Description: Historical representation depicting four characters on horseback. The characters in the upper register are probably, from left to right, Queen Taitu and Emperor Menelik. This unsigned work is attributed to Tadla di Addi Abarda.
The production of paintings with historical subject, called antika , developed from the 19th century, encouraged by the European demand.

Painting: Painter

Author: Chéri Samba
Origin: DRC ,  
Date: 1956 –

Biography: Samba wa Mbimba Nzinga, aka Chéri Samba, was born on November 30, 1956 in Kinito-Mvuila in Bas-Zaire. His father, a blacksmith, wants his son to succeed him in the trade. But Cheri is doing literary studies but lack of support, he can not pursue them and moved to Kinshasa.

Cheri introduces himself as an apprentice to the painter and draftsman Apuza whom he admires and is admitted to his studio. But the status of apprentice frustrates him. He would have liked to be hired as a collaborator since, since his youth, he has been drawing and at school he was considered a virtuoso in this field. Samba leaves his first boss three days after the engagement and will discover two other associate painters: Lomabaku and Mbuta Masunda with whom he spends only three months because his first boss recovers this time as a collaborator.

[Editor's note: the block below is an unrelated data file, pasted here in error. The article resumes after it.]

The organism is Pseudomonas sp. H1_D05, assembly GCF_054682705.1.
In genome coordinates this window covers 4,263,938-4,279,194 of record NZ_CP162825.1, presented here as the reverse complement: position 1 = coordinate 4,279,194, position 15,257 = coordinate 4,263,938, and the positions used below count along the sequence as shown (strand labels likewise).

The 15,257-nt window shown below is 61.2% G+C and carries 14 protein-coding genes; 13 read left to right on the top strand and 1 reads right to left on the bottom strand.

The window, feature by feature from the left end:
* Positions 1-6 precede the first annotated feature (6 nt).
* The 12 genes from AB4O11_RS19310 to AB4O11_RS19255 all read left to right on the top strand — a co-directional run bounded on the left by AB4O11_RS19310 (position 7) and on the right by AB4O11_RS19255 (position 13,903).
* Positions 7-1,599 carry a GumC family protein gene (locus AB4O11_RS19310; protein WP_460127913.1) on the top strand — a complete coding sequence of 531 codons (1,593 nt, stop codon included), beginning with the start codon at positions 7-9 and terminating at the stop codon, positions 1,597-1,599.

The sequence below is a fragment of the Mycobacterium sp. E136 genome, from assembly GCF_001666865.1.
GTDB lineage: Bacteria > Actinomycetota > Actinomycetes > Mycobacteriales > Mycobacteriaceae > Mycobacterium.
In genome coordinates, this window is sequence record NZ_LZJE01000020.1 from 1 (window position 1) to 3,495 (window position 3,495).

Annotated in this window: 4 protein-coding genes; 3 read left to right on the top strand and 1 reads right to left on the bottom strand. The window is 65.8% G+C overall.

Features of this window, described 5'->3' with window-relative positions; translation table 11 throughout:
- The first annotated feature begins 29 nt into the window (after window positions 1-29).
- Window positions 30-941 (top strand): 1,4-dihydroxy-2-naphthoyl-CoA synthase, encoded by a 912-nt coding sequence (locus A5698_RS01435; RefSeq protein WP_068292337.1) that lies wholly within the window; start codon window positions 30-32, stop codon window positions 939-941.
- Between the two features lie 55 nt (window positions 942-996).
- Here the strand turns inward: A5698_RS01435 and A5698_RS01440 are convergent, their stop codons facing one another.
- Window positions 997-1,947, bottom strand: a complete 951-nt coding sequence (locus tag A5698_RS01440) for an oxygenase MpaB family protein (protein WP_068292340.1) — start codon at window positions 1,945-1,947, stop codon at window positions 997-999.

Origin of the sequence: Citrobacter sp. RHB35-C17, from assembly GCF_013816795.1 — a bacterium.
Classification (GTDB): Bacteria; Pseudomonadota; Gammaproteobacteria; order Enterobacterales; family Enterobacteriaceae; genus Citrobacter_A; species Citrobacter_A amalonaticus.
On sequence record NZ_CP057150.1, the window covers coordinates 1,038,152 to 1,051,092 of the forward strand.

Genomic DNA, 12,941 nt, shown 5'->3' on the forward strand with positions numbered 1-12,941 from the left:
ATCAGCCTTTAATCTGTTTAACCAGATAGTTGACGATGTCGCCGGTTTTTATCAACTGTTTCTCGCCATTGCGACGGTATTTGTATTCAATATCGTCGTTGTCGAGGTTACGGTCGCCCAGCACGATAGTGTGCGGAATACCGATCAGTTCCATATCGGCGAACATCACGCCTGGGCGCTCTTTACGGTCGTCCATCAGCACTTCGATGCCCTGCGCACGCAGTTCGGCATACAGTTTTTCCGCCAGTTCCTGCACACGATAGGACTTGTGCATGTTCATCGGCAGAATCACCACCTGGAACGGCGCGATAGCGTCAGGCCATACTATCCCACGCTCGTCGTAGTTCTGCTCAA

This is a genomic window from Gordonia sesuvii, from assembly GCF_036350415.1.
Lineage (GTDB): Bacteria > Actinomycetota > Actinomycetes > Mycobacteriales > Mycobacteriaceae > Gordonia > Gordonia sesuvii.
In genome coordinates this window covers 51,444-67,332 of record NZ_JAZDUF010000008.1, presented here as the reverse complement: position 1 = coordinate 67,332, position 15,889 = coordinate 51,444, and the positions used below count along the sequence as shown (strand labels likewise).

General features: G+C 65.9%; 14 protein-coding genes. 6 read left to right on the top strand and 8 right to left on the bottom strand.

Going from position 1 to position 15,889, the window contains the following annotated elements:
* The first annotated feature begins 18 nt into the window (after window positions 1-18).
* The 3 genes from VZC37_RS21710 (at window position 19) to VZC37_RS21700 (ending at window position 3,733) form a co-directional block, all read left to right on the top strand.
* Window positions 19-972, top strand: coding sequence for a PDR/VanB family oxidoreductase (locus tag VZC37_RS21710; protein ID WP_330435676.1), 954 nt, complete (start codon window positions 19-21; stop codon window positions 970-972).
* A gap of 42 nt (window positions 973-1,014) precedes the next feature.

Desiring to realize his old dream of being independent, Chéri Samba opened his own workshop in 1975. He made some trips to the Congo in 1976 and 1977 to decorate a hotel in Brazzaville. In 1978, he went to Gabon where he was invited to paint cemeteries in a village. It has multiple participations in individual and collective exhibitions (1978, National Fair of Kinshasa, 1979, International Fair of Kinshasa, “Horizon 79” in Berlin in Germany, in 1980 and 81, French Cultural Center, 1982 Museum of Decorative Arts in Paris, Goethe Institute in Berlin …).

Observer of the society of which he likes to submit the sequences to the criticism, Chéri Samba paints topics or themes drawn in the daily life.

The originality of Samba’s painting is characterized by a palette diluted in a background of more or less uniform color that is illustrated by stylized characters in eloquent and expressive attitudes, whose message is reinforced by texts, as in comics . The painter Chéri Samba is a narcissistic being who, in his art, likes to put himself at the center of situations, whether lived or simply imagined.

The art of Samba served as inspiration for the filmmakers. Director Ngangura showed an interesting film based on the artist’s works and their themes, entitled Kin Kiesse, a true mirror of the joyful life of the capital of Zaire. This film received an award at the Ouagadougou African Film Festival (Fespaco).